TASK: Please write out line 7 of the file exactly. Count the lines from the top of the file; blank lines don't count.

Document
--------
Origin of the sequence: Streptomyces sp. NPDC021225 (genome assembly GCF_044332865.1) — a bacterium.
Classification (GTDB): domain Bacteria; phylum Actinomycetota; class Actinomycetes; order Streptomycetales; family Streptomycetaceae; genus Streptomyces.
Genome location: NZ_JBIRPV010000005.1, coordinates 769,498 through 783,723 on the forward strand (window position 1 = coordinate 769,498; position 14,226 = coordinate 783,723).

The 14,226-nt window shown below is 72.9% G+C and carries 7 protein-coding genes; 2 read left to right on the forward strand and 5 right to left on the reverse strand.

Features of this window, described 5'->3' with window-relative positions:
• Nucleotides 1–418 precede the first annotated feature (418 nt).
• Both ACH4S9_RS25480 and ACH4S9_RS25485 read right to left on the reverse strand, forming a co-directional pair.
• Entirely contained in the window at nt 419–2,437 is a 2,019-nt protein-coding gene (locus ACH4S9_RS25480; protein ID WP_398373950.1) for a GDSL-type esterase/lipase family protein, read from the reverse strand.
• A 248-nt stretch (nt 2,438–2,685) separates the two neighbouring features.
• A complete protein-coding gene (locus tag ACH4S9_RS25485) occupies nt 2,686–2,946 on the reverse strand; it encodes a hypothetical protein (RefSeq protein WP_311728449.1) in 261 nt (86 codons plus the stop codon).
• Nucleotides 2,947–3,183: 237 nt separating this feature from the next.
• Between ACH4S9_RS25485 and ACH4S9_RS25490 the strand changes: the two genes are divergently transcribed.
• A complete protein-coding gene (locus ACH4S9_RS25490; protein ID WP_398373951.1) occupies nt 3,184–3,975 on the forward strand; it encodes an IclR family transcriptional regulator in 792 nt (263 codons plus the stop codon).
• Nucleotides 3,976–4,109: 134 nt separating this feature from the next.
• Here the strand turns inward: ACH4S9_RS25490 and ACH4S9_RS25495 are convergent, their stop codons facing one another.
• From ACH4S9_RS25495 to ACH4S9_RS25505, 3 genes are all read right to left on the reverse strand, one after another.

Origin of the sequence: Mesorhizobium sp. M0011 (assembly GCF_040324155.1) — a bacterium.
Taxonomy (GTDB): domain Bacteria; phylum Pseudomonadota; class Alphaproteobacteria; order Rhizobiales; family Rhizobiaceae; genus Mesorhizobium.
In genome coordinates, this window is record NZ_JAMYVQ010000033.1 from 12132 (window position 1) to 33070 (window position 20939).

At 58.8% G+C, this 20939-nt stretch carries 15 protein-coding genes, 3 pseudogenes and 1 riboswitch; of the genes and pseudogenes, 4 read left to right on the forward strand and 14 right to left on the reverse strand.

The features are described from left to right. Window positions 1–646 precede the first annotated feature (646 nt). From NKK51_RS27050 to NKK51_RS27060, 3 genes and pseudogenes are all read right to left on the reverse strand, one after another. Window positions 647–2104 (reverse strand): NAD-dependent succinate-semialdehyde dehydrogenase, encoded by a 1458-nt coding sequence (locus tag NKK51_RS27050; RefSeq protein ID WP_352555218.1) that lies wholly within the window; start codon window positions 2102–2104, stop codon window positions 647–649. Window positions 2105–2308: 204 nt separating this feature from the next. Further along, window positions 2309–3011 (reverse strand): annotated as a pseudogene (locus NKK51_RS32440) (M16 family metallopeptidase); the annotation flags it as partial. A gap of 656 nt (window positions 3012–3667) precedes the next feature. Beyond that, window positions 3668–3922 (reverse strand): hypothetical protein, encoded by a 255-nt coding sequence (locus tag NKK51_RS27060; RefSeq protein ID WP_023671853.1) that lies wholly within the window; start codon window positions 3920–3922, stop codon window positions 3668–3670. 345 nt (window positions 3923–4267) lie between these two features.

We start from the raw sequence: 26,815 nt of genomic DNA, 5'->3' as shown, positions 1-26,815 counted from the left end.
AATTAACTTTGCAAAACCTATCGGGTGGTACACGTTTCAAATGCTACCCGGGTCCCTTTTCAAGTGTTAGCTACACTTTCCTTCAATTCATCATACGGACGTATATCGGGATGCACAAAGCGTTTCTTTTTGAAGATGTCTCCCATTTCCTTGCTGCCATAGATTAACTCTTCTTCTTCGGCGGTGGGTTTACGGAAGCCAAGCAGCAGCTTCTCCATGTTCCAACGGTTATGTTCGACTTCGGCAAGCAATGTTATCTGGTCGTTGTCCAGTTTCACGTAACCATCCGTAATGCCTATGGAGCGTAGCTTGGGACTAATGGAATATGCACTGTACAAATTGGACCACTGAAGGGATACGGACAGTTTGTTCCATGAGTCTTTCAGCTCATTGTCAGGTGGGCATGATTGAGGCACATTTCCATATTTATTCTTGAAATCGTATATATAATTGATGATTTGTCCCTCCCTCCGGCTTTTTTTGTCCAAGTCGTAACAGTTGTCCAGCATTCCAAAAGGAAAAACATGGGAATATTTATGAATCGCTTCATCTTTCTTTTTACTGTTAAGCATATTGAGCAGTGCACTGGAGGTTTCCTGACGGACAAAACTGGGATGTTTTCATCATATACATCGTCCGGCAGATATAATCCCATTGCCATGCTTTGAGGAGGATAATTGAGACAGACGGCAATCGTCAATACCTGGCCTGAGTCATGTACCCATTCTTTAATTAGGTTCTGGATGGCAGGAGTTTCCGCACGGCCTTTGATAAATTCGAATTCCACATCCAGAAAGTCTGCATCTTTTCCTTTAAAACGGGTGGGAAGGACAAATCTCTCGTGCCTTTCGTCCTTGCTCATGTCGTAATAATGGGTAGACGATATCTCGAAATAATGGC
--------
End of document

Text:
• Both ACH4S9_RS25480 and ACH4S9_RS25485 read right to left on the reverse strand, forming a co-directional pair.